One of the best things about showing Manitou Springs to out of town customers is the story of Emma Crawford.
Now there are ancillary details to the story provided here (a site almost as reputable as The Drudge Report), such as:
- Emma came from a teetolating Northeastern Family that did not care for her hanging around local Ute Indians, who still frequented downtown Manitou in the late 19th Century.
- She was a TB patient who wore a scarf around her neck to insulate her larynx. She tied her scarf around the most peaceful spot she knew above town and after returning home and going to sleep, never woke up.
- Emma found a contemplative peace on the hills above Manitou. After examining their hearts, her family elected to bury her in the same place as her scarf was tied.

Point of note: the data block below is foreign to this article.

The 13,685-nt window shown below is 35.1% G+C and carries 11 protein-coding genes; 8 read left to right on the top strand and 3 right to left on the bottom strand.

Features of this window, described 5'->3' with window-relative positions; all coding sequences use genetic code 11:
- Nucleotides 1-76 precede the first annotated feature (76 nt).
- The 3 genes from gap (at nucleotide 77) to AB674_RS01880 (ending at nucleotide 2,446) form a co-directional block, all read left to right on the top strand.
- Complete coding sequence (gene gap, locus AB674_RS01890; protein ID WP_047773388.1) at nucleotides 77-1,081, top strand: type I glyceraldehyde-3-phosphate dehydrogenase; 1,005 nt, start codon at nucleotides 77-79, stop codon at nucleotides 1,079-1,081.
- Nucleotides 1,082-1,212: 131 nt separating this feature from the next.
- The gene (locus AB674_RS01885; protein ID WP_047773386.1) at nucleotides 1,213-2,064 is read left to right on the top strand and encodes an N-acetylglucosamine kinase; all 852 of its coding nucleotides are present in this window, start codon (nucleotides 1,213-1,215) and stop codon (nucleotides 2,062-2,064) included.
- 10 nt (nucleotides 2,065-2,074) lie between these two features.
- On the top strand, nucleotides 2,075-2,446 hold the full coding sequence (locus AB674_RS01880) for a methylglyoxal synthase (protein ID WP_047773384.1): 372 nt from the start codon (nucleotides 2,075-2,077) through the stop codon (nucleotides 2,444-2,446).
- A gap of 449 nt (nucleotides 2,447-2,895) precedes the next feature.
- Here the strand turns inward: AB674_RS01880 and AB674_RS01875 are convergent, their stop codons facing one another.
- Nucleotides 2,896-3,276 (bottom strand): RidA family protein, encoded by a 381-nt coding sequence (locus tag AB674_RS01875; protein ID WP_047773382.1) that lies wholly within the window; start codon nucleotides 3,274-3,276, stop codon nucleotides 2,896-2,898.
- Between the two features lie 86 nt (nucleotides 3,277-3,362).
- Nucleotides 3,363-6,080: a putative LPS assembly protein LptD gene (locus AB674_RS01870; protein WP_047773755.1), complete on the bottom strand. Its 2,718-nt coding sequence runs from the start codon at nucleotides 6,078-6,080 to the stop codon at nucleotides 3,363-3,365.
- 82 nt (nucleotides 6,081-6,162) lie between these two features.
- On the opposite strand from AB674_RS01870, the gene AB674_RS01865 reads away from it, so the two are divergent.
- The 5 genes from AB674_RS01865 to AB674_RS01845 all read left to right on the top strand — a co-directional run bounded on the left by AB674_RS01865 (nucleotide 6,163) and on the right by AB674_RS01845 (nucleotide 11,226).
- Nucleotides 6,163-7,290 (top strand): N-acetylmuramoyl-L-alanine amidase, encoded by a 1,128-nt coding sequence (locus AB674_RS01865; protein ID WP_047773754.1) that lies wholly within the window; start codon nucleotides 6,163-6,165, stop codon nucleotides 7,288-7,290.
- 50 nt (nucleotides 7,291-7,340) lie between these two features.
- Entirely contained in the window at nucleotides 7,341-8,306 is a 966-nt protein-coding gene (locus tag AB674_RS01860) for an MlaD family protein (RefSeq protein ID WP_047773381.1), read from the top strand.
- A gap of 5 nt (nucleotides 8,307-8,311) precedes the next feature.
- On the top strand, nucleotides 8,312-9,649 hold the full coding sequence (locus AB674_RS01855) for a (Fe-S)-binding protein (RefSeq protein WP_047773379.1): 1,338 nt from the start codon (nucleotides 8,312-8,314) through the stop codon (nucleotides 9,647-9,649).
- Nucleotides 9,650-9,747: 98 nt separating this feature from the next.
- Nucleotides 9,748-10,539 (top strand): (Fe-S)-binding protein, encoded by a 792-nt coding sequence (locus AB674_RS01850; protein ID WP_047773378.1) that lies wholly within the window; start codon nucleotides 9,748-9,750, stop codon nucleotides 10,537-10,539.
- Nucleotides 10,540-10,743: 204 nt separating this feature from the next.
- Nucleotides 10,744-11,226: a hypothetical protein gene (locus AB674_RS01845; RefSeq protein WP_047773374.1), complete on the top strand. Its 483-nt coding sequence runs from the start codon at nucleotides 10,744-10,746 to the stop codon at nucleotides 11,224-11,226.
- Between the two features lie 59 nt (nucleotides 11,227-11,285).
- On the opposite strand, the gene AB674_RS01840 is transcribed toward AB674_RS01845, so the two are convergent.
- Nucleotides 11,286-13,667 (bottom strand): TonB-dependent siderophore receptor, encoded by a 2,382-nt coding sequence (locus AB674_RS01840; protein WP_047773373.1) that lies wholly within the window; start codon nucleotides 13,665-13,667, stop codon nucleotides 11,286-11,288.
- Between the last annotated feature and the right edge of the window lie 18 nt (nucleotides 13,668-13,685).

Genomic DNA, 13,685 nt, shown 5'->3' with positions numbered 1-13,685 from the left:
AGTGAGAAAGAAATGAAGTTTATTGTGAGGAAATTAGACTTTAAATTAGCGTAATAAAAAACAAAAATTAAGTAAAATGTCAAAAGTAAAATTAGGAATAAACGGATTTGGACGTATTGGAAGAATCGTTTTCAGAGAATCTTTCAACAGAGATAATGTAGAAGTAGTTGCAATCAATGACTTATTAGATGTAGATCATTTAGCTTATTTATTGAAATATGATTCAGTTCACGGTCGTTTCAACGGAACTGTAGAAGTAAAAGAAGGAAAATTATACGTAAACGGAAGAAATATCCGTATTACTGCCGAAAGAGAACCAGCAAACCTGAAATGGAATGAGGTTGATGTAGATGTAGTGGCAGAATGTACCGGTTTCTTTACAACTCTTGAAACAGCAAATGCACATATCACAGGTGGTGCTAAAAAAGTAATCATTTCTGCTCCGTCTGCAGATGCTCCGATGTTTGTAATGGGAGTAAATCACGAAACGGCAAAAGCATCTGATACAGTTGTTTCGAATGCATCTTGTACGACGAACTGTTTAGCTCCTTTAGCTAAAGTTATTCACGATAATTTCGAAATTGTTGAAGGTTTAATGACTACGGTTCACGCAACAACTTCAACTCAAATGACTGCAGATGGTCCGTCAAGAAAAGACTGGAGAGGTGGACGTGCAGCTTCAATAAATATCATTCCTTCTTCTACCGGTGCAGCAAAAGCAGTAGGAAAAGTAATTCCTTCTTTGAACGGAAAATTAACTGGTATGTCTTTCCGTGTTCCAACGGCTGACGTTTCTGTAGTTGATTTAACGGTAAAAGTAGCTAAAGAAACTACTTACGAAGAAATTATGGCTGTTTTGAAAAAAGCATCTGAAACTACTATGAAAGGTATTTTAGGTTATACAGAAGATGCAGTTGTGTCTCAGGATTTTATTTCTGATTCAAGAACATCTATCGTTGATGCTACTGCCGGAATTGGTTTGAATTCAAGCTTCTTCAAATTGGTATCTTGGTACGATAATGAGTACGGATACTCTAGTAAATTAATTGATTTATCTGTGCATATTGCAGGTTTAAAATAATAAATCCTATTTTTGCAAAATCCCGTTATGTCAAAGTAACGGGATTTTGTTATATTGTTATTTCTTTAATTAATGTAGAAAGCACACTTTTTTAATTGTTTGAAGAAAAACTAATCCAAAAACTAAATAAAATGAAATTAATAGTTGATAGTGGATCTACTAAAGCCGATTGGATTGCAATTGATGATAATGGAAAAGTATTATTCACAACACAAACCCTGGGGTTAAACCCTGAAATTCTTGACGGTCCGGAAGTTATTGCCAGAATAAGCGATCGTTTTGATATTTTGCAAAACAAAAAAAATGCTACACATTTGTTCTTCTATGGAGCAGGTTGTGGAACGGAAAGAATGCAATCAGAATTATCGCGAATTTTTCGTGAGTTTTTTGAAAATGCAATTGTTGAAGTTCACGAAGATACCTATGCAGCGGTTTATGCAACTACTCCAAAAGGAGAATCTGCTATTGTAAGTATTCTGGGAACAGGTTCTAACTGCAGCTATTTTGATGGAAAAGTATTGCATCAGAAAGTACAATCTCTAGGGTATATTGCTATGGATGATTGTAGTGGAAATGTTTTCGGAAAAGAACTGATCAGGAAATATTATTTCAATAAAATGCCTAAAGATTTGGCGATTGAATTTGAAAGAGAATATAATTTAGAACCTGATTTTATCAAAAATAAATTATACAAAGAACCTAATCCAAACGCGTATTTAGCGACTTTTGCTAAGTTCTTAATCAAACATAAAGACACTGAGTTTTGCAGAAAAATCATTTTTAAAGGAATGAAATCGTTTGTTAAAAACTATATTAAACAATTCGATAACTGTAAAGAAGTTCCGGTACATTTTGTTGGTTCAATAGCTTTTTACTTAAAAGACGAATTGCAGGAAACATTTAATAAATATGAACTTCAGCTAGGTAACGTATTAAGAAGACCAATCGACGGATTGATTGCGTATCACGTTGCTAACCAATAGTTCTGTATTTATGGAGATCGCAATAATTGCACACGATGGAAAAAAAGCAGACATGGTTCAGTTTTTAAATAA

- The storm wrecked havoc to the mountain shortly after her burial, and her coffin and remains hurdled down Manitou Ave. in the muddy wash.
To celebrate this historic exhumation, Manitou Spring's very own Chamber of Commerce has commissioned The Emma Crawford Festival. The 15th Annual Event begins this Saturday, October 24 at 11.
Maybe this is your cup of tea, maybe it isn't, but in the spirit of Keep Manitou Weird, here is rule 9 from the official entry form to the Emma Crawford Festival Coffin Race (which follows the parade of coffins, beginning at 11:00 o'clock sharp.
9. All participants must take part in the Parade of Coffins. The Parade starts with the procession of Hearses, followed by the Manitou Springs Chamber of Commerce Pace Coffin. You must line up behind the pace coffin in the order of your registration number. You must not begin the parade until the Pace Coffin starts.